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Rights groups criticize choice of new justice minister

Rights groups criticize choice of new justice minister

Human rights groups have reacted with dismay to the appointment of Neav Sithong as Cambodia's new Justice Minister citing a 1998 incident in which Sithong's bodyguards shot dead a youth, but were never sent to trial.

Sithong was governor of Kampong Speu at the time of the event, described by activists as a typical impunity case. According to the police report 17-year-old Say Sophea entered the Governor's compound February 23, 1998 to steal chickens.

The bodyguards told human rights investigators that they ordered the youth to stop and, when he attempted to escape, all three opened fire hitting him in the head, waist, chest and thigh.

"My concern is that if he didn't take care to see justice done in this case how can he take of justice in all of Cambodia," said one human rights activist, who asked not to be named, adding: "I will be raising this issue at the next Human Rights Action Committee (HRAC) meeting."

Sithong reacted angrily to suggestions that he may have perverted the course of justice; he defended the actions of his bodyguards in the case.

"I think that we should provide them with a reward because they did a good job," he said.

"If my guards had been careless then I might not be here now," he said, adding that the intruder's real motive was assassination.

"Why would you steal chickens from the governor? These people who say it was a robbery - I won't say they are stupid, but they don't think," he said.

Sithong said he did not know why the case had never proceeded. Human rights activists suspect political interference.

The investigating judge, Yoeu Yanny, said that prosecution was "too complicated" to proceed.

"The victim's mother did not file a complaint for compensation with the provincial court in Kampong Speu, but the Appeal Court is still open for the family to pursue the case," Yanny said.

Sithong said that he will increase attempts to reform the judicial system and address the 'culture of impunity' in Cambodia.

"We have had a habit of the culture of impunity [in the Cambodian justice system] but I support punishment for the wrongdoer," said Sithong. "I will do everything according to the power with my position not only to address the culture of impunity, but to address all cases in which irregularities in the judicial system are criticized."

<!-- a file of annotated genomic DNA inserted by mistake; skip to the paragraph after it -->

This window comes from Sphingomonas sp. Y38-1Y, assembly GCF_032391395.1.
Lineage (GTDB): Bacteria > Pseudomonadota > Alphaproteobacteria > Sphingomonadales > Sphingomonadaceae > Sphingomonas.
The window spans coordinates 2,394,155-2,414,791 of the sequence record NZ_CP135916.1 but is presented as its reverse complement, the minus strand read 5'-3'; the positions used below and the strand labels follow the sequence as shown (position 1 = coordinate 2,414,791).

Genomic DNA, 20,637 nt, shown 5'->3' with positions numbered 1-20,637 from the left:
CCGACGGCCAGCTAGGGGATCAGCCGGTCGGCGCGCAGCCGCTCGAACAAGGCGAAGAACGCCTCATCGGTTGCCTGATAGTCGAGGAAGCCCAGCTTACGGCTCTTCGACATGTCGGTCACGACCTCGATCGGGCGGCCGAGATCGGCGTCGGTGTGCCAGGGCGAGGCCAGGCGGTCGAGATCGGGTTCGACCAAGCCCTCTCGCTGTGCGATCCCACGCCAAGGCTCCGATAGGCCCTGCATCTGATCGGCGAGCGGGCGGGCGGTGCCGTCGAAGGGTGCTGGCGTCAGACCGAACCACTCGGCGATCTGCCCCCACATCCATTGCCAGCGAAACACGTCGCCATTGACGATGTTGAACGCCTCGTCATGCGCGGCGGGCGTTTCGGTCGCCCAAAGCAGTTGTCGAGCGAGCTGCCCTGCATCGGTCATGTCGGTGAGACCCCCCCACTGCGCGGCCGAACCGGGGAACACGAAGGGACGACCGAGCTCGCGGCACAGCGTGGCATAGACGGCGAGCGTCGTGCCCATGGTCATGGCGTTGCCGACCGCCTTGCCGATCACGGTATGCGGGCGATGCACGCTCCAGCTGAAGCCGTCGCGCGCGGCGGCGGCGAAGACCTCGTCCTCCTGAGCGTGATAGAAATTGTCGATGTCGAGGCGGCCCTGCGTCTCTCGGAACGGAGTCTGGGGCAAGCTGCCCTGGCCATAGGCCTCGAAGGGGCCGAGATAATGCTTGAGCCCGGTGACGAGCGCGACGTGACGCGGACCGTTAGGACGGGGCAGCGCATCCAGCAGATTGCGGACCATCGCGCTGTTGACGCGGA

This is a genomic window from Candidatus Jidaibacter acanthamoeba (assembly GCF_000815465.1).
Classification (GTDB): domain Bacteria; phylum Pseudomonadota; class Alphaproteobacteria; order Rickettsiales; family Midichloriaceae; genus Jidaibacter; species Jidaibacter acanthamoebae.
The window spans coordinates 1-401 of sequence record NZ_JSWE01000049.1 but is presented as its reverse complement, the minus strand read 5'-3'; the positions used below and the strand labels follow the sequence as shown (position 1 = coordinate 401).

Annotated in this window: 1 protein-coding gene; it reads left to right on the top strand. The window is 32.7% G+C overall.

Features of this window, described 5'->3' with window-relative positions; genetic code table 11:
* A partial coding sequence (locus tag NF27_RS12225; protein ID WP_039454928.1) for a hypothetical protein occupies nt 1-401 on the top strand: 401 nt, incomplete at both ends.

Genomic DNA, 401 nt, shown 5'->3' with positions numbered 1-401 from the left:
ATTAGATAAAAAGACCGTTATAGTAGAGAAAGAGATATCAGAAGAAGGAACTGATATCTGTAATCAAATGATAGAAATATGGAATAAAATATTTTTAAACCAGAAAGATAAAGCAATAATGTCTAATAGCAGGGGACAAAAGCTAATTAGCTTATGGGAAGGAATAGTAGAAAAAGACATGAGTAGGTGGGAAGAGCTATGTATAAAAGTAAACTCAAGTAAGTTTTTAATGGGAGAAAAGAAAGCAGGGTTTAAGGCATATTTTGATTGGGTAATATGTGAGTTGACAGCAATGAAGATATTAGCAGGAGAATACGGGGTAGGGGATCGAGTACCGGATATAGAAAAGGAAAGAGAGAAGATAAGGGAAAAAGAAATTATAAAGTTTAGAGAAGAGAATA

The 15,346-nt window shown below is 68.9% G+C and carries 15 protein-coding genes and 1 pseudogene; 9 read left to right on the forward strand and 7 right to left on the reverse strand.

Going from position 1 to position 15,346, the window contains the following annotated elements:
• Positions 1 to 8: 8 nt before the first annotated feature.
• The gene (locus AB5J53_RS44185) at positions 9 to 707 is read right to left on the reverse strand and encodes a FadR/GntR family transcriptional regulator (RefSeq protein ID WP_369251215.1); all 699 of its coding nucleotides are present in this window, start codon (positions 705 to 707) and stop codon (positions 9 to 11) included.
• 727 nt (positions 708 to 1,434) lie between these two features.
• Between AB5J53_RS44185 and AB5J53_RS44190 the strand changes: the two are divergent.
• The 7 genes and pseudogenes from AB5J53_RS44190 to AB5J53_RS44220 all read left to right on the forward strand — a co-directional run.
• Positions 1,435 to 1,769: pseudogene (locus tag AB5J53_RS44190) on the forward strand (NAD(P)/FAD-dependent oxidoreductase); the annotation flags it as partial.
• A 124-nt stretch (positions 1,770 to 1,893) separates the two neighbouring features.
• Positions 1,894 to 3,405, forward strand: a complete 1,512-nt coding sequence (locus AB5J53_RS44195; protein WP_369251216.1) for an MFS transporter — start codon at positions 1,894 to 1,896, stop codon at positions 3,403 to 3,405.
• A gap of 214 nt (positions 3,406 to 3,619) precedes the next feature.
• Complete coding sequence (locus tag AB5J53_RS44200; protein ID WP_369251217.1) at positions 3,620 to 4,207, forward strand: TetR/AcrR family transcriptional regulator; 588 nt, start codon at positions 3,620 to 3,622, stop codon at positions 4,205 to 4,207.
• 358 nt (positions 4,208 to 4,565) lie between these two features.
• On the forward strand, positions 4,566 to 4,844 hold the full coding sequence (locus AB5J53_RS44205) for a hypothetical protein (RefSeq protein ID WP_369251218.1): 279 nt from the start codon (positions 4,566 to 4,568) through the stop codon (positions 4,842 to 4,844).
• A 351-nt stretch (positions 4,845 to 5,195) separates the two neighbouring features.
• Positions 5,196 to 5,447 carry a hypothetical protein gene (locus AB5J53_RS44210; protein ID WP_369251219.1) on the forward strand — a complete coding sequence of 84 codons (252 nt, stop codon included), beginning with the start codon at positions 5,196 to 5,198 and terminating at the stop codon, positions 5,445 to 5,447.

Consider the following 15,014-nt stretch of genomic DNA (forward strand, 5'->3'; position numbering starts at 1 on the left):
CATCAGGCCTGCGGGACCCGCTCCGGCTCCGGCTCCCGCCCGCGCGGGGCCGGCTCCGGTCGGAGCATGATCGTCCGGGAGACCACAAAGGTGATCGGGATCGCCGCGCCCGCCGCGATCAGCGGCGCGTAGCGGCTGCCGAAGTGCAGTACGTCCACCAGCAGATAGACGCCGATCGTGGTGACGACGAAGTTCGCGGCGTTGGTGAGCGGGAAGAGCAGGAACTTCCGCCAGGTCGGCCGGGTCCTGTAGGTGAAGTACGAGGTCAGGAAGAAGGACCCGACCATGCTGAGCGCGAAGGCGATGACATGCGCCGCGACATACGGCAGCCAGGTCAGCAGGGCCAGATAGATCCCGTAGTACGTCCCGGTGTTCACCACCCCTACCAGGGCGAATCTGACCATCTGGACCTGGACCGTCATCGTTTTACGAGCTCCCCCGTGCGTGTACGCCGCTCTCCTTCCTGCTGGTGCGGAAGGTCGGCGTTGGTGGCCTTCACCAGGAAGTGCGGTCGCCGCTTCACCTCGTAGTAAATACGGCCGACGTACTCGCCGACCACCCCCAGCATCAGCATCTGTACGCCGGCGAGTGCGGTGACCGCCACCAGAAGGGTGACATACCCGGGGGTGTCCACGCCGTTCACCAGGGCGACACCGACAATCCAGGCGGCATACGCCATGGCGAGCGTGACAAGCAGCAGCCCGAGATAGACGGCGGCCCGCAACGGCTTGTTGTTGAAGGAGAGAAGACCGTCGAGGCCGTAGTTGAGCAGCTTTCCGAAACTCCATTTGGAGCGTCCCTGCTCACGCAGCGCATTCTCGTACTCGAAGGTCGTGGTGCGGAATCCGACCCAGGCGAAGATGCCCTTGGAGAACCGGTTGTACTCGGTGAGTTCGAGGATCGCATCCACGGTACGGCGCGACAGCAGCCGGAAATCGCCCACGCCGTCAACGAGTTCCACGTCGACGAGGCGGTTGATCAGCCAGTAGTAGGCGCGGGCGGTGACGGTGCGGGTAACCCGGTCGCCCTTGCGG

Rights NGOs contacted by the Post said they were "not optimistic" about Sithong's appointment, but said they hoped to work cooperatively and give him a chance to prove his capabilities.

"In all appointments it is desirable to see personalities free of stigma, [but] he can prove his integrity through his actions as minister," said Suriya Dungel of UN Human Rights (COHCHR).

Dungel said that his office would "wait and see" what Sithong was able to deliver on judicial reform, emphasizing that while reform had been slow under Vithon, a change of minister alone would not transform Cambodia's judicial system.

"Reform needs the support of the Prime Minister and the legislature to be successful because they are the only ones who can stop the various ministries from interfering in judicial matters," he said.

HRAC echoed this view earlier this week when it wrote to the King seeking reform of the Supreme Council of Magistracy.

"Members of the committee should resign from all other positions, including the Acting Chair Chea Sim," said a HRAC member.

Sithong has also come under fire since accepting the position as Justice Minister. MP Sam Rainsy claimed that Sithong had paid a bribe to secure the new position. Both Sithong and the Funcinpec leader vehemently denied that claim.

"It is not a habit of Norodom Ranariddh and Funcinpec to accept bribes in exchange for government posts. I would stake my life against Sam Rainsy's over his allegation that I accepted a bribe," Ranariddh said.

Sithong, currently prosecutor general of the Supreme Court, replaces outgoing justice minister, Ouk Vithun sacked by Prime Minister Hun Sen over unspecified 'irregularities' in Vithun's handling of the powerful portfolio.

"I think that it is not time to inform the national and international community about the mistakes of Minister Ouk Vithun. We have to talk about our hope for the reform of the Ministry of Justice. This is very important for our nation," said Funcinpec leader Prince Ranariddh.

The cabinet reshuffle resulted in Hun Sen advisor Chan Sarun taking the Agriculture Forestry and Fisheries position, replacing acting minister Chan Tong Yve, who was recently made a personal advisor the PM. Ly Thuch took over the Ministry for Rural Development.

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